Central Bank Independence and the Lessons for Transition Economies from Developed and Developing Countries
AbstractThere is nowadays a wide consensus among economists that central banks should be independent. The substantiation of this claim was derived from the modern theory of monetary policy and from empirical experiences with central bank independence, both concentrated on developed industrial countries. This paper analyzes the question of the lessons that might be drawn from this for transition countries. The main result is: as long as central bank independence is only “legal”, i.e. only exists on paper, as still in many transition countries, there is a danger that it will not only be ineffective but even counterproductive. Further institutional supplements are necessary.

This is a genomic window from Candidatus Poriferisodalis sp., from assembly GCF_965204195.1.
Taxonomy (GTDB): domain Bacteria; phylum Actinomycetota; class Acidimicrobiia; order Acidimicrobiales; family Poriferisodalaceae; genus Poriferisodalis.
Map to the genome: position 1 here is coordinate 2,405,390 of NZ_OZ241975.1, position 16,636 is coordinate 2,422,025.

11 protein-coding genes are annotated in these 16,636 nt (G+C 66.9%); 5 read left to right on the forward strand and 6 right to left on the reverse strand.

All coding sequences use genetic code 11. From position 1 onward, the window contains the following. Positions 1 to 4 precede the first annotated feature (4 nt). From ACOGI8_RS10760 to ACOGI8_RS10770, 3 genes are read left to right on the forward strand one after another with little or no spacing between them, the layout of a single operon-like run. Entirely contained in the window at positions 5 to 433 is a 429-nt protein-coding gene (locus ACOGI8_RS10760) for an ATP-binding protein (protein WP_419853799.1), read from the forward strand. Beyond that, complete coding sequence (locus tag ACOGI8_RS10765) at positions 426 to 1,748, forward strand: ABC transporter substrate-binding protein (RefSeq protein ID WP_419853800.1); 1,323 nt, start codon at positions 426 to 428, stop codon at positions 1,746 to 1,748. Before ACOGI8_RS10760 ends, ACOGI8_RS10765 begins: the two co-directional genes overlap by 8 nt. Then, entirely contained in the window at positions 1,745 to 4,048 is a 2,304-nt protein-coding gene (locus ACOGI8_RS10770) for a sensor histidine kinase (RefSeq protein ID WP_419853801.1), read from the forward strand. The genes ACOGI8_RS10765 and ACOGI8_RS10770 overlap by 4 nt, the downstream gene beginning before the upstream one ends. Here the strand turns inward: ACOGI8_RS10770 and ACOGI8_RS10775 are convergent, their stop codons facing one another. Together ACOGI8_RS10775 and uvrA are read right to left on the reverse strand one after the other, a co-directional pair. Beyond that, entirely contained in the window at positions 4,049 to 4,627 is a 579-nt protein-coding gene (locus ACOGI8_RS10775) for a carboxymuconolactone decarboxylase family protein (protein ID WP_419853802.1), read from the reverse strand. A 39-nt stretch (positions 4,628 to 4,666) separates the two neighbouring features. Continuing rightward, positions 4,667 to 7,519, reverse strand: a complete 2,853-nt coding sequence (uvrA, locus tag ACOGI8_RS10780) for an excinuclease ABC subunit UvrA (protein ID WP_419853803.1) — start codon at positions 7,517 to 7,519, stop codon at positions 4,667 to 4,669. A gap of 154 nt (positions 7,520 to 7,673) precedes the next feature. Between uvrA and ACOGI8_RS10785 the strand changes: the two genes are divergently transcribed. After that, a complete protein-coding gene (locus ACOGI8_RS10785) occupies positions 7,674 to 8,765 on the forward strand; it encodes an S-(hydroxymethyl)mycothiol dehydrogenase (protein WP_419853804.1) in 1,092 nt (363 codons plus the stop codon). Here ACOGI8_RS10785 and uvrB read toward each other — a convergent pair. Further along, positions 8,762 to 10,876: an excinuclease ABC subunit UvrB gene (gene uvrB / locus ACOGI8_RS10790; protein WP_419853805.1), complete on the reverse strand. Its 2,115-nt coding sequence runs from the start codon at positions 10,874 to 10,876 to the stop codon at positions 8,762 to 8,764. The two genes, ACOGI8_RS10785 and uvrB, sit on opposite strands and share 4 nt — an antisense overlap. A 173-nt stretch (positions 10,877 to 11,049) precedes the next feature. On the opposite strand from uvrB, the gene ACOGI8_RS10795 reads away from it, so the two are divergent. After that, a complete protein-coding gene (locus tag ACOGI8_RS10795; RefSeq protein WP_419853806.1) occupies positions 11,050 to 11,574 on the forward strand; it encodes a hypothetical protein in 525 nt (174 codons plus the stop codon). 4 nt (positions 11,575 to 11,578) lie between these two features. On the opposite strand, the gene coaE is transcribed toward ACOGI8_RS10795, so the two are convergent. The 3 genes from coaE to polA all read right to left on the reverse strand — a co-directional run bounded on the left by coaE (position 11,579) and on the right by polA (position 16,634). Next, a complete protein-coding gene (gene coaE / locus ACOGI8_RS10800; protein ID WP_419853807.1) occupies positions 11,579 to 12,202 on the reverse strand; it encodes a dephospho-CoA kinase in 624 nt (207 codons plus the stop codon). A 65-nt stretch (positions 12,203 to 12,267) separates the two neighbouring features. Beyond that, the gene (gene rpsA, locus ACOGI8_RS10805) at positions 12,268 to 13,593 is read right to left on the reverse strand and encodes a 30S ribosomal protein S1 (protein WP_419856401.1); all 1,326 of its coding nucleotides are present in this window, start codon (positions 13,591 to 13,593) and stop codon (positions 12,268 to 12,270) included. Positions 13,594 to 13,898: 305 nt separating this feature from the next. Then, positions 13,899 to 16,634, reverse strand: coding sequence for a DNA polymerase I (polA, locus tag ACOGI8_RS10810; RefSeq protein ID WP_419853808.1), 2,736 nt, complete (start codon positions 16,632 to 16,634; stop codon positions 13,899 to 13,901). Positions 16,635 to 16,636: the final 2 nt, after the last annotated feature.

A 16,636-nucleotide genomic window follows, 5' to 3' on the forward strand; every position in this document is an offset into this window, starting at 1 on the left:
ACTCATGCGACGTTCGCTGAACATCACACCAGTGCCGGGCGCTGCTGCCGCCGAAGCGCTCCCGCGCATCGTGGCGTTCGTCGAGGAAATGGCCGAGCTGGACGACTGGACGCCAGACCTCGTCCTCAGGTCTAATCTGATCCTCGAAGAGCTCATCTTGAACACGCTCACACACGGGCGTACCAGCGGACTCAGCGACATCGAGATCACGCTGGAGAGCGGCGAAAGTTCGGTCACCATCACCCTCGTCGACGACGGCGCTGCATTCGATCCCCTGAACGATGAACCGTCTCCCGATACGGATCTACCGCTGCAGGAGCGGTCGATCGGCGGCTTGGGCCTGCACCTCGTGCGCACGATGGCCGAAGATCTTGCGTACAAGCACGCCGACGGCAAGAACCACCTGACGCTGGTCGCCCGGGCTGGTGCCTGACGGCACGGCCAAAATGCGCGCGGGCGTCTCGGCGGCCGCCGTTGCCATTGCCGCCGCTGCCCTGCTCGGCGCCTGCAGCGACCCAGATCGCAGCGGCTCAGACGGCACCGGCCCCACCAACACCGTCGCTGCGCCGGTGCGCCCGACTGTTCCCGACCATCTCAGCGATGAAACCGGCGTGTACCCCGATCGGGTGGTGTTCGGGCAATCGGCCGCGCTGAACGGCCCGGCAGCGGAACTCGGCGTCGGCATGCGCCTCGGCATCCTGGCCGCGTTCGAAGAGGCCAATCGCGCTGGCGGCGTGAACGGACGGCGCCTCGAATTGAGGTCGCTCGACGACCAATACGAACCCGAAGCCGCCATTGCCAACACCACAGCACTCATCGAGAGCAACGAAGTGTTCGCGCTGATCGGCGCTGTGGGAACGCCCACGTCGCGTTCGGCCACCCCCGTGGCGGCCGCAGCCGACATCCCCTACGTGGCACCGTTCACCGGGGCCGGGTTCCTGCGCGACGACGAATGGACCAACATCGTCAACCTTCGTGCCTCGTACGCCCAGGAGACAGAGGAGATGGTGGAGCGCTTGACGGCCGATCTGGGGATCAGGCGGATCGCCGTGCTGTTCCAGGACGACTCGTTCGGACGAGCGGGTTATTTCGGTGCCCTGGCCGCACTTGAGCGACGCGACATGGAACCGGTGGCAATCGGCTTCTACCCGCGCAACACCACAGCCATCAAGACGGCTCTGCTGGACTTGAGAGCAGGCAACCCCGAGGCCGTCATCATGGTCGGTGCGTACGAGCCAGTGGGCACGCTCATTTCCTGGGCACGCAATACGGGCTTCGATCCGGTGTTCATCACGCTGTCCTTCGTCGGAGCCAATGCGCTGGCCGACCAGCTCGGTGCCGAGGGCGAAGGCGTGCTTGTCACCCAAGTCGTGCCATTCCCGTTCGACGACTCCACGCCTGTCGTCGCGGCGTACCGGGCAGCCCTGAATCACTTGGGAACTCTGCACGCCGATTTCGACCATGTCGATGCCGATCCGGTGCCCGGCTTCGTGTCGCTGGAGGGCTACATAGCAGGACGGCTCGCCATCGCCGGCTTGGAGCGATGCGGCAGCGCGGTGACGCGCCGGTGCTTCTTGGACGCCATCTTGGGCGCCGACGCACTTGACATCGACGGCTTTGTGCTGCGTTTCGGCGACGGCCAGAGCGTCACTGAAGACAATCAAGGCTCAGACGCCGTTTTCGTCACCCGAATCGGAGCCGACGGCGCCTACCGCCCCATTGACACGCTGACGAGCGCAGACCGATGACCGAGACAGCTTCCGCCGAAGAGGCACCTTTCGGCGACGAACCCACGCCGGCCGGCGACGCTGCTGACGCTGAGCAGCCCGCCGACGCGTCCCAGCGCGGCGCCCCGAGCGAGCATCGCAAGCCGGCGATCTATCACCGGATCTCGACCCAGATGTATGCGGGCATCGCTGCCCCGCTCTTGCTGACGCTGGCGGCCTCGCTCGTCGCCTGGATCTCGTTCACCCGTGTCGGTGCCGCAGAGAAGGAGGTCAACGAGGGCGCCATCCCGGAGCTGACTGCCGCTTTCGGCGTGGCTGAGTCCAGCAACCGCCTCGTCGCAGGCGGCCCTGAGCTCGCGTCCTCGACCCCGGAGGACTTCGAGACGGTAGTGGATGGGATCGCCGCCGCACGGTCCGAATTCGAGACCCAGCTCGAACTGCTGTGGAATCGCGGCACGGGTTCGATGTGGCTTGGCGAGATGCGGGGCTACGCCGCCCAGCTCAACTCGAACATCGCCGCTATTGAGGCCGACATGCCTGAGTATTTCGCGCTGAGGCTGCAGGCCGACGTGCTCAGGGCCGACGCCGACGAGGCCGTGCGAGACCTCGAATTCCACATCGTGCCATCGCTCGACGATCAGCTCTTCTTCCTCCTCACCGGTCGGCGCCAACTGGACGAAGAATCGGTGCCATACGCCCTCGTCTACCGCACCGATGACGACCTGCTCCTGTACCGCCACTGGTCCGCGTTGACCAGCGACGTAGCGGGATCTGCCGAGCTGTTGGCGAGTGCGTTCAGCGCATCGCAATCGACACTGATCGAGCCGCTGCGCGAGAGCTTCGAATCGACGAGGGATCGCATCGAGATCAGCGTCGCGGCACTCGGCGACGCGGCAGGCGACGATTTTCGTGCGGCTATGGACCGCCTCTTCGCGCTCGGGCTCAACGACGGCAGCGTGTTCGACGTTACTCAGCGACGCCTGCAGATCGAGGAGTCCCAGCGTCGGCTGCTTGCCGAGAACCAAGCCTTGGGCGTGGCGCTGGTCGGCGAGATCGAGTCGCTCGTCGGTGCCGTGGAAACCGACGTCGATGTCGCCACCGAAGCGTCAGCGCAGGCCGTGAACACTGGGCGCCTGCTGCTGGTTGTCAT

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Bibliographic InfoArticle provided by Palgrave Macmillan in its journal Comparative Economic Studies.
Volume (Year): 41 (1999)
Issue (Month): 4 (December)
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Postal: Palgrave Macmillan Journals, Subscription Department, Houndmills, Basingstoke, Hampshire RG21 6XS, UK
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